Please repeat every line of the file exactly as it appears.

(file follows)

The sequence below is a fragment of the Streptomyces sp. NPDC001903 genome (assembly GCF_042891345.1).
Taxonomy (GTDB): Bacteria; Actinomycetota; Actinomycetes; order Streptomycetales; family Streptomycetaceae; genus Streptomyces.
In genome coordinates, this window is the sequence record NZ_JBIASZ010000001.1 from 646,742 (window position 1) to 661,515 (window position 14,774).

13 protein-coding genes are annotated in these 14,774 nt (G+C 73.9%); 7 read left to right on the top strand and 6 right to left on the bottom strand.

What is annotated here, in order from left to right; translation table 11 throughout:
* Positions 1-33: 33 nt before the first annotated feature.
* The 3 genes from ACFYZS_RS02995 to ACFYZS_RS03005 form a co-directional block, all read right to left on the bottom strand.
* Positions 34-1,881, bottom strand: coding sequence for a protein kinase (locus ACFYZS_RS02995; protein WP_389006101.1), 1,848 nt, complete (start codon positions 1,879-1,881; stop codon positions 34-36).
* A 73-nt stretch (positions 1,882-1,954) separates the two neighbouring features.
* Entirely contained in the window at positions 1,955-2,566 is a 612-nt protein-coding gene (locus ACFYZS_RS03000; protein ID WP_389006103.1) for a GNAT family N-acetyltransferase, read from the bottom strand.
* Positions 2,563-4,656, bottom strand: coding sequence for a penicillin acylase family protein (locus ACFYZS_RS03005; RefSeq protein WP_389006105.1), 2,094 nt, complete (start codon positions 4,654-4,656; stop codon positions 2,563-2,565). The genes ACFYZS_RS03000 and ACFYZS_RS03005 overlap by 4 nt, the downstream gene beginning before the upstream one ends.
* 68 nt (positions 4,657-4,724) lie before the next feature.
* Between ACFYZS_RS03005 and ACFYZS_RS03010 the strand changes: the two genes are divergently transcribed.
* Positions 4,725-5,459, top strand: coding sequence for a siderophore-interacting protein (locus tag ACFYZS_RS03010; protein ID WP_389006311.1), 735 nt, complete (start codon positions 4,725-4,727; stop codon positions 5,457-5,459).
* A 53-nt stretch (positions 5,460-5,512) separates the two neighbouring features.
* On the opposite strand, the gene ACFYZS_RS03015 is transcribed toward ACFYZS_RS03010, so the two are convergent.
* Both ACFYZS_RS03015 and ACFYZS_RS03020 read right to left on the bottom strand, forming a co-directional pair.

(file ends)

The sequence below is a fragment of the Streptomyces sp. NPDC001903 genome (assembly GCF_042891345.1).
Taxonomy (GTDB): Bacteria; Actinomycetota; Actinomycetes; order Streptomycetales; family Streptomycetaceae; genus Streptomyces.
In genome coordinates, this window is the sequence record NZ_JBIASZ010000001.1 from 646,742 (window position 1) to 661,515 (window position 14,774).

13 protein-coding genes are annotated in these 14,774 nt (G+C 73.9%); 7 read left to right on the top strand and 6 right to left on the bottom strand.

What is annotated here, in order from left to right; translation table 11 throughout:
* Positions 1-33: 33 nt before the first annotated feature.
* The 3 genes from ACFYZS_RS02995 to ACFYZS_RS03005 form a co-directional block, all read right to left on the bottom strand.
* Positions 34-1,881, bottom strand: coding sequence for a protein kinase (locus ACFYZS_RS02995; protein WP_389006101.1), 1,848 nt, complete (start codon positions 1,879-1,881; stop codon positions 34-36).
* A 73-nt stretch (positions 1,882-1,954) separates the two neighbouring features.
* Entirely contained in the window at positions 1,955-2,566 is a 612-nt protein-coding gene (locus ACFYZS_RS03000; protein ID WP_389006103.1) for a GNAT family N-acetyltransferase, read from the bottom strand.
* Positions 2,563-4,656, bottom strand: coding sequence for a penicillin acylase family protein (locus ACFYZS_RS03005; RefSeq protein WP_389006105.1), 2,094 nt, complete (start codon positions 4,654-4,656; stop codon positions 2,563-2,565). The genes ACFYZS_RS03000 and ACFYZS_RS03005 overlap by 4 nt, the downstream gene beginning before the upstream one ends.
* 68 nt (positions 4,657-4,724) lie before the next feature.
* Between ACFYZS_RS03005 and ACFYZS_RS03010 the strand changes: the two genes are divergently transcribed.
* Positions 4,725-5,459, top strand: coding sequence for a siderophore-interacting protein (locus tag ACFYZS_RS03010; protein ID WP_389006311.1), 735 nt, complete (start codon positions 4,725-4,727; stop codon positions 5,457-5,459).
* A 53-nt stretch (positions 5,460-5,512) separates the two neighbouring features.
* On the opposite strand, the gene ACFYZS_RS03015 is transcribed toward ACFYZS_RS03010, so the two are convergent.
* Both ACFYZS_RS03015 and ACFYZS_RS03020 read right to left on the bottom strand, forming a co-directional pair.